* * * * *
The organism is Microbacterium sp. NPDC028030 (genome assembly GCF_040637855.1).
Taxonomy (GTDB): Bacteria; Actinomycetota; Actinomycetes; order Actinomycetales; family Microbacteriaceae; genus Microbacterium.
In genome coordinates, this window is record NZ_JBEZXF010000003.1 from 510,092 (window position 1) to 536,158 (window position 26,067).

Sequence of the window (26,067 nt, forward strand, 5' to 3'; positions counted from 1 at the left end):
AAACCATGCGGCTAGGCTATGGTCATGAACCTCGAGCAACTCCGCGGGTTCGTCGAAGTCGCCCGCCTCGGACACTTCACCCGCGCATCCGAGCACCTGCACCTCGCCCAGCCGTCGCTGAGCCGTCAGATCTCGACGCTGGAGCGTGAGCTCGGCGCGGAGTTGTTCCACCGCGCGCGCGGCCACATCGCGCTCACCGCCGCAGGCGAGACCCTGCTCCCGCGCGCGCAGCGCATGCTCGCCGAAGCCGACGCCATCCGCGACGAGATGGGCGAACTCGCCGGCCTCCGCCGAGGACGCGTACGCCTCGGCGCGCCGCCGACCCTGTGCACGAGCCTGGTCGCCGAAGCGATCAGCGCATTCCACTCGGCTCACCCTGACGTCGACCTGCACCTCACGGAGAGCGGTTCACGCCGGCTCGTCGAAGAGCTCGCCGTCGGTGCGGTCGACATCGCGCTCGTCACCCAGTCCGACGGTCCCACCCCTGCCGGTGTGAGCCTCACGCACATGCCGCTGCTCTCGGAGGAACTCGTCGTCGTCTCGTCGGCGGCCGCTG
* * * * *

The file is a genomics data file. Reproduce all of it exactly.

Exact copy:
The organism is Microbacterium sp. NPDC028030 (genome assembly GCF_040637855.1).
Taxonomy (GTDB): Bacteria; Actinomycetota; Actinomycetes; order Actinomycetales; family Microbacteriaceae; genus Microbacterium.
In genome coordinates, this window is record NZ_JBEZXF010000003.1 from 510,092 (window position 1) to 536,158 (window position 26,067).

Sequence of the window (26,067 nt, forward strand, 5' to 3'; positions counted from 1 at the left end):
AAACCATGCGGCTAGGCTATGGTCATGAACCTCGAGCAACTCCGCGGGTTCGTCGAAGTCGCCCGCCTCGGACACTTCACCCGCGCATCCGAGCACCTGCACCTCGCCCAGCCGTCGCTGAGCCGTCAGATCTCGACGCTGGAGCGTGAGCTCGGCGCGGAGTTGTTCCACCGCGCGCGCGGCCACATCGCGCTCACCGCCGCAGGCGAGACCCTGCTCCCGCGCGCGCAGCGCATGCTCGCCGAAGCCGACGCCATCCGCGACGAGATGGGCGAACTCGCCGGCCTCCGCCGAGGACGCGTACGCCTCGGCGCGCCGCCGACCCTGTGCACGAGCCTGGTCGCCGAAGCGATCAGCGCATTCCACTCGGCTCACCCTGACGTCGACCTGCACCTCACGGAGAGCGGTTCACGCCGGCTCGTCGAAGAGCTCGCCGTCGGTGCGGTCGACATCGCGCTCGTCACCCAGTCCGACGGTCCCACCCCTGCCGGTGTGAGCCTCACGCACATGCCGCTGCTCTCGGAGGAACTCGTCGTCGTCTCGTCGGCGGCCGCTG